This is an image that says University of Nevada, Las Vegas


Check out these enlightening x-rays! Body Mapping teaches that having an accurate understanding of the body helps develop a healthy musical technique. I’ve found these X-rays extremely useful for understanding how the body works when playing a musical instrument.


First, here’s a website showing different parts of the body in X-ray, with labels for the bones.

The Living Skeleton


Here’s how we look on the inside when we speak. For those that double-tongue (or want to): notice how the tongue articulates “k” and “t”. To get a sense of why the oral cavity can affect sound when singing or playing a wind instrument, notice the position of the tongue for an “ee” vowel vs. an “ah” vowel.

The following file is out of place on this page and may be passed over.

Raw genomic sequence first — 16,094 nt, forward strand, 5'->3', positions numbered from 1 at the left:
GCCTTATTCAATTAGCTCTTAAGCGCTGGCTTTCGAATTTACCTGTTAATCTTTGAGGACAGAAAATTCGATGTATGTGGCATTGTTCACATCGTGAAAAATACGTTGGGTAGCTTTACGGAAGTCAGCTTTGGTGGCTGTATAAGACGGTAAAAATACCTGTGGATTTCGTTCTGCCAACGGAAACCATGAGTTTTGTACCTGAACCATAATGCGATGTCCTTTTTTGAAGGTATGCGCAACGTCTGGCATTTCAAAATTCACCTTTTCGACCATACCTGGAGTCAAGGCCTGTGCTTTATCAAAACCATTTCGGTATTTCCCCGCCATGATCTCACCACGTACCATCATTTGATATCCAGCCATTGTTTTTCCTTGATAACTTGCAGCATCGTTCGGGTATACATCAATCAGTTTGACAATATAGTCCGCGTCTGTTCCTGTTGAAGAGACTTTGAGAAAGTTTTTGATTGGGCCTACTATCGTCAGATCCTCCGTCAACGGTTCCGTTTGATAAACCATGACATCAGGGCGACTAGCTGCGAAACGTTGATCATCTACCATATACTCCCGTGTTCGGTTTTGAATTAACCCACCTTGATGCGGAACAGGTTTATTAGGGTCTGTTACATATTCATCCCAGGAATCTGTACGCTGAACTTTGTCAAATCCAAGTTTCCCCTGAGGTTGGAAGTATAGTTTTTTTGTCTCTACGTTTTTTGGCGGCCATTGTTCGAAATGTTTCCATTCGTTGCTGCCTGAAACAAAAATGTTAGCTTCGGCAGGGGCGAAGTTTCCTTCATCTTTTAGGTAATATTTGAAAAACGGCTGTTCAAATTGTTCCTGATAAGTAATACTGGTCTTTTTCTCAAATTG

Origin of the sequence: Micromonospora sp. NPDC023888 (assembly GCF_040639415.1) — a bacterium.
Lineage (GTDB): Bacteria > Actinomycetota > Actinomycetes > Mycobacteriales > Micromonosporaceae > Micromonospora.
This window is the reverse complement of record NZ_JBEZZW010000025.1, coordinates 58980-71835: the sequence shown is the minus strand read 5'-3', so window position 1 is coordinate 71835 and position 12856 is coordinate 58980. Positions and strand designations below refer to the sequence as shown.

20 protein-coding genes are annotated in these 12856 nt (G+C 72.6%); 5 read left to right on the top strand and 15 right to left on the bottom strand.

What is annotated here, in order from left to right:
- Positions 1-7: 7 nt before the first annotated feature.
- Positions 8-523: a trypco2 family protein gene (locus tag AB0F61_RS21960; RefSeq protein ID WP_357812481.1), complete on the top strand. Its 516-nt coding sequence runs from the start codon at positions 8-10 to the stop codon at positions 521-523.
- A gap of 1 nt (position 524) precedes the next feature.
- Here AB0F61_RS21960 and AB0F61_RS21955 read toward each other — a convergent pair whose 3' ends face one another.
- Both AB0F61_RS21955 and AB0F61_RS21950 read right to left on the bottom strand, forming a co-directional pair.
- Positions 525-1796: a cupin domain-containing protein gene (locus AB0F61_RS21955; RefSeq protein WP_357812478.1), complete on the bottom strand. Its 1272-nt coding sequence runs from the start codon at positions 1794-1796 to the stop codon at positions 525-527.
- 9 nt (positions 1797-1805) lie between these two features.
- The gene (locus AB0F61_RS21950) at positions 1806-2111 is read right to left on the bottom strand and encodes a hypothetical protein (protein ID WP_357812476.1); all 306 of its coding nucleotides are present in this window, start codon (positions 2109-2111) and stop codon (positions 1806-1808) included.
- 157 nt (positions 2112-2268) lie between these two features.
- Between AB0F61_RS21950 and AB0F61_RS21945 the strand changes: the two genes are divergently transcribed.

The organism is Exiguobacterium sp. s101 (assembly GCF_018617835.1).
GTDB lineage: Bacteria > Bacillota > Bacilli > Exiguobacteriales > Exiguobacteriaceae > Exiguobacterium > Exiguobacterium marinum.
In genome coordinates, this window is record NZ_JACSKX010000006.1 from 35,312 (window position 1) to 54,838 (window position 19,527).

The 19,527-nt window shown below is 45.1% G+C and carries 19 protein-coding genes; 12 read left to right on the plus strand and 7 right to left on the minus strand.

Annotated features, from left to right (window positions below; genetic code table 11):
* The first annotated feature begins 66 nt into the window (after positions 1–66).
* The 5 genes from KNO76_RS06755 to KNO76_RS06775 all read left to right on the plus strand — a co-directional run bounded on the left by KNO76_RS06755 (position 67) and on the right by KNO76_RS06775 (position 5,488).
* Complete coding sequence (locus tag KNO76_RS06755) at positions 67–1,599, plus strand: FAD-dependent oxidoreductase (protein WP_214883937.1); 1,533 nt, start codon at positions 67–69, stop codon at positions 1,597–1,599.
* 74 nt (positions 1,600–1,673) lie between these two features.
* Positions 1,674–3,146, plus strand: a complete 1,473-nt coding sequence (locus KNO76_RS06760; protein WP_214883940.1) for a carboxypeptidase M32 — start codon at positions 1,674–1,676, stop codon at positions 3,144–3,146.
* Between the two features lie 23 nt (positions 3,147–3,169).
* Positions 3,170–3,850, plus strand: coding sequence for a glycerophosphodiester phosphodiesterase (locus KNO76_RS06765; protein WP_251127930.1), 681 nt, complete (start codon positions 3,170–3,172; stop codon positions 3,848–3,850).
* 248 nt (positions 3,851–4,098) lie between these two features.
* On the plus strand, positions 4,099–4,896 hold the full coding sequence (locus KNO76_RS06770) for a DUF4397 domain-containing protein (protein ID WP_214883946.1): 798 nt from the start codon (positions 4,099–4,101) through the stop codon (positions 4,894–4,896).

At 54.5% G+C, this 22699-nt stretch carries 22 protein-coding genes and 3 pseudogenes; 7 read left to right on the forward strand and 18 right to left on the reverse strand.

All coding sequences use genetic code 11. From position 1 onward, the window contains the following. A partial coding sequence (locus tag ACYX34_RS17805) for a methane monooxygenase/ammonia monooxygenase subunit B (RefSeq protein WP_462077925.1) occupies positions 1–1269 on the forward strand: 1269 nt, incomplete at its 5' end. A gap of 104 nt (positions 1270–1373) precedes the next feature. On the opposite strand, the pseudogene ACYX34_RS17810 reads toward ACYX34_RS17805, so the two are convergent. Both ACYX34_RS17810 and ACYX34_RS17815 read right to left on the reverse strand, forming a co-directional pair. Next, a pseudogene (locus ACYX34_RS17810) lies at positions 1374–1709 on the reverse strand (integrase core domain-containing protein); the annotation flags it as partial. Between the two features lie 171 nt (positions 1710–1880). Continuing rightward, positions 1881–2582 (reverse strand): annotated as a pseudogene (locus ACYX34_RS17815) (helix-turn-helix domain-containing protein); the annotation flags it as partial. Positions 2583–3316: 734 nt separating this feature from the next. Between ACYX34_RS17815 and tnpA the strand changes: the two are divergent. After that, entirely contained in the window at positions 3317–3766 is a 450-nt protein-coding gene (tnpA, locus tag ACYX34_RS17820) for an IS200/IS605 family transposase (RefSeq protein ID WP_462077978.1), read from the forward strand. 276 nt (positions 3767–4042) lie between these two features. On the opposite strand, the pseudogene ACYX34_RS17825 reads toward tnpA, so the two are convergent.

Diction X-Rays

The tongue when singing

Thanks to the folks that put this video together! One sees the amazing choreography of tongue movements that happen when performing. Also notice how the tongue responds to vibrato.

Diva and the Emcee

When playing the flute

This video is not as clear as others (how do you get a flute in an X-ray machine?), however the views of double tonguing are fascinating.

Playing the flute

When playing the trumpet

See how the shape of the oral cavity relates to the register one plays on trumpet. Another great view of double tonguing technique.

Playing the trumpet

When playing the clarinet

Tongue and jaw movements create a great variety of sounds on the clarinet, including glissandi.

Playing the clarinet